The escalating trade tensions between the US and its biggest trading partners, most notably China, have been at the heart of slowing global trade. It has already impacted economies all over the world, halting growth and pushing major economies toward recession. However, while there are certainly no real winners in a trade war, there are business opportunities. Even as some sectors of the Australian and New Zealand economies have felt the impacts of this global slowdown, others—specifically the mining industry—have pushed the country’s trade surplus to a record high.
As the global economy slows, finding and taking advantage of the kinds of opportunities that a trade war can create may be the key to success during otherwise difficult times. To do that, however, businesses need access to financing that can be relied upon, even during tough economic times. As it turns out, Fifo Capital’s trade finance facility is well suited to making the most of a bad situation.
Australian commodities are leading the charge
Australian exports of iron ore and coal are the largest contributor to the country’s unexpected record surplus, with other energy exports like natural gas also playing a part. China is investing in infrastructure in an attempt to prop up its own economic growth, and is purchasing vast quantities of Australian resources to do so. At the same time, Chinese imports of Australasian foods and animal products have risen more steadily since the first tariffs were introduced.
China will not be able to sustain infrastructure spending indefinitely, of course, meaning that this windfall for the iron and coal industries will only be temporary. Nevertheless, it offers Australia and New Zealand much-needed fiscal breathing room, and the necessary growth to avoid slipping into recession this year. China’s response to its own slowing economy meant a major opportunity for the Australian mining sector. In the same way, ongoing developments in all of the affected economies struggling to combat economic stagnation and circumvent trade barriers can create both short and long term opportunities for other industries.
Future tariffs may create new opportunities
Rising prices on Chinese goods inherently make competitors in other countries like Australia and New Zealand more competitive in the US market. As tariffs are increased, products made in developed economies like Australia and New Zealand will become more viable. This currently includes everything from agricultural products, to chemicals, to machinery.
So far, tensions between the US and China show no signs of abating, making it fairly likely that both countries will add even more new tariffs, while doubling down on existing penalties. Nearly all goods passing between the two countries will be affected by tariffs by the end of the year, with just some, such as medical devices and consumer electronics, protected by specific exemptions. Whether those exemptions will be maintained over the long term is unclear.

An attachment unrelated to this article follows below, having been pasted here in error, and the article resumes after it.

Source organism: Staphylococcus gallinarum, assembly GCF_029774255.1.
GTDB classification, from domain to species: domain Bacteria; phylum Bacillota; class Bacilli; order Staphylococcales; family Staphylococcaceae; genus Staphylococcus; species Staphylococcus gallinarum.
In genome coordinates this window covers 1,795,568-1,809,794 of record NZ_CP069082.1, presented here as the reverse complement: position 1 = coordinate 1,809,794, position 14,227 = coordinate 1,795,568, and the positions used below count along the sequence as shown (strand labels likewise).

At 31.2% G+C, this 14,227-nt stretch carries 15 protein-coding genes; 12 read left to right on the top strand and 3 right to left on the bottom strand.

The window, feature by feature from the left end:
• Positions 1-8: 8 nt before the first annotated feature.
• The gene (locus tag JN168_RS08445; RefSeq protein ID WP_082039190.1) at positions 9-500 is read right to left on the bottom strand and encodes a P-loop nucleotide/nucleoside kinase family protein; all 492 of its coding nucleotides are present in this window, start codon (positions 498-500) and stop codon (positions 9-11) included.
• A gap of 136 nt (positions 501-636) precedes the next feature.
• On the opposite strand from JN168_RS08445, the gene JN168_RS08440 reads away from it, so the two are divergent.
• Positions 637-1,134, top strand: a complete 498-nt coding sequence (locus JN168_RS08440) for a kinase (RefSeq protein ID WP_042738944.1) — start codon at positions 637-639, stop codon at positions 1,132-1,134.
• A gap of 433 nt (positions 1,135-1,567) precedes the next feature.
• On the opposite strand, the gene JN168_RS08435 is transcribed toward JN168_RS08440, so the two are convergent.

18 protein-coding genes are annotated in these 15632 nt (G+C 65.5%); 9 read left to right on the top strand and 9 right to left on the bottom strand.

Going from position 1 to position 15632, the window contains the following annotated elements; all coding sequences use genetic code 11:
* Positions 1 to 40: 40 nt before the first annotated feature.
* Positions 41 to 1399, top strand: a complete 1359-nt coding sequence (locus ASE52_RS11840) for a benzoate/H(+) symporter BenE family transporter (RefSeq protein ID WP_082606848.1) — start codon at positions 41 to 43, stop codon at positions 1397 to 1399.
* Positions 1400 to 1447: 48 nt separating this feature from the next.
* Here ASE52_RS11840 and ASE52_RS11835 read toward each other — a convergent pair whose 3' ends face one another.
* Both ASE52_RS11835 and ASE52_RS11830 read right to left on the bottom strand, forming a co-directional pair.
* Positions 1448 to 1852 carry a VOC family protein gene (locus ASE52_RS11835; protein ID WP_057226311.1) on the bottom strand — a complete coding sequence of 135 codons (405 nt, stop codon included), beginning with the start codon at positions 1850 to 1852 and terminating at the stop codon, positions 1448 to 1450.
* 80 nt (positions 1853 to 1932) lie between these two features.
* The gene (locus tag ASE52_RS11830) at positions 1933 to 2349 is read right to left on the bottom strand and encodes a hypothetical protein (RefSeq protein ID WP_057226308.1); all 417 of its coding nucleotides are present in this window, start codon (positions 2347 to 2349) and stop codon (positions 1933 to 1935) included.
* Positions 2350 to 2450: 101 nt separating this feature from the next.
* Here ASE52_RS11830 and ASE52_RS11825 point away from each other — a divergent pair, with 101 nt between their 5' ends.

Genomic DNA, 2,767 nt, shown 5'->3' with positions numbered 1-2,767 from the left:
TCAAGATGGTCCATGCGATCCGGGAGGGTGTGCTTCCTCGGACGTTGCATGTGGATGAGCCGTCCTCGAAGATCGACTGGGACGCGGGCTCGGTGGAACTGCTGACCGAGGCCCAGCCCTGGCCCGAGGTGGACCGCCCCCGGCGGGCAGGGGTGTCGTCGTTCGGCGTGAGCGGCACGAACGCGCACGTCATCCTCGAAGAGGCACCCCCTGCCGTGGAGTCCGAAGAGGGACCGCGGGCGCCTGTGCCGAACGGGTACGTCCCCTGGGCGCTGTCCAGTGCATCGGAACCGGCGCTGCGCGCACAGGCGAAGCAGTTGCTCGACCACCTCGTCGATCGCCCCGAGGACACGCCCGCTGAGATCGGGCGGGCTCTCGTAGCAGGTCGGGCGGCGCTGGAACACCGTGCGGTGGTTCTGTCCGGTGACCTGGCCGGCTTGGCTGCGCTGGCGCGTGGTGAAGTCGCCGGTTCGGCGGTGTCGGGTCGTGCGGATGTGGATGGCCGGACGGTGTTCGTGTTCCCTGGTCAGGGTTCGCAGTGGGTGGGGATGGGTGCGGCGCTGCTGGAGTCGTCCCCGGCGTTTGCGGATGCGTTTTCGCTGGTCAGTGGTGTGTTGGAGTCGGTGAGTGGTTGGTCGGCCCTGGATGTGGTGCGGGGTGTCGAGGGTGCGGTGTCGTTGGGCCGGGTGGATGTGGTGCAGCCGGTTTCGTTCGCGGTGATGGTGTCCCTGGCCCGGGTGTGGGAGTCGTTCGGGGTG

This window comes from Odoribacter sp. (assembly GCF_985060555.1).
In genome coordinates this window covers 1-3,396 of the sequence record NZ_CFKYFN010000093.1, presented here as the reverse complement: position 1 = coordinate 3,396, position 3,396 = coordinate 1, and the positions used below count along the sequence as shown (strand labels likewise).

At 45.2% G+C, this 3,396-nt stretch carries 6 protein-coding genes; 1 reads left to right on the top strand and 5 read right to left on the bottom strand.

Australasian businesses can profit from Chinese imports
With American businesses losing access to low-cost Chinese resources, businesses in competing countries step in to gain a cost advantage. By using Chinese suppliers (who now have a strong incentive to cut prices even further to attract new customers) businesses in Australia, New Zealand and elsewhere will, all other things being equal, be able to create the same products at lower prices than their American competitors.
In this way, businesses seeking to compete with Americans on an international level gain an important structural advantage.
Seize growth opportunities when they arrive
In order to be able to take advantage of these kinds of opportunities, businesses need to keep track of the state of their industry on an international level, and be ready to make their move at the appropriate time. This can be particularly difficult from a financial standpoint during an economic downturn, when funding tends to be particularly scarce.
Because of this, it’s important to ensure that your business has financing options in place. A particularly useful tool in this respect is Fifo Capital’s trade finance facility, which allows businesses to access foreign suppliers without investing any of their own working capital. Specifically, it allows businesses to fully finance supplier shipments from abroad, including the initial deposit that suppliers typically demand before a shipment can be sent. Payment to the financier can then be deferred by up to 90 days, giving businesses the time they need to process, market, and sell the final product before making their own payment.
Overall, the escalating trade tensions between the world’s two largest economies promise difficult times for the smaller economies that rely on them. Despite this, businesses can still grow and succeed, provided that they take advantage of the tools and the opportunities available to them.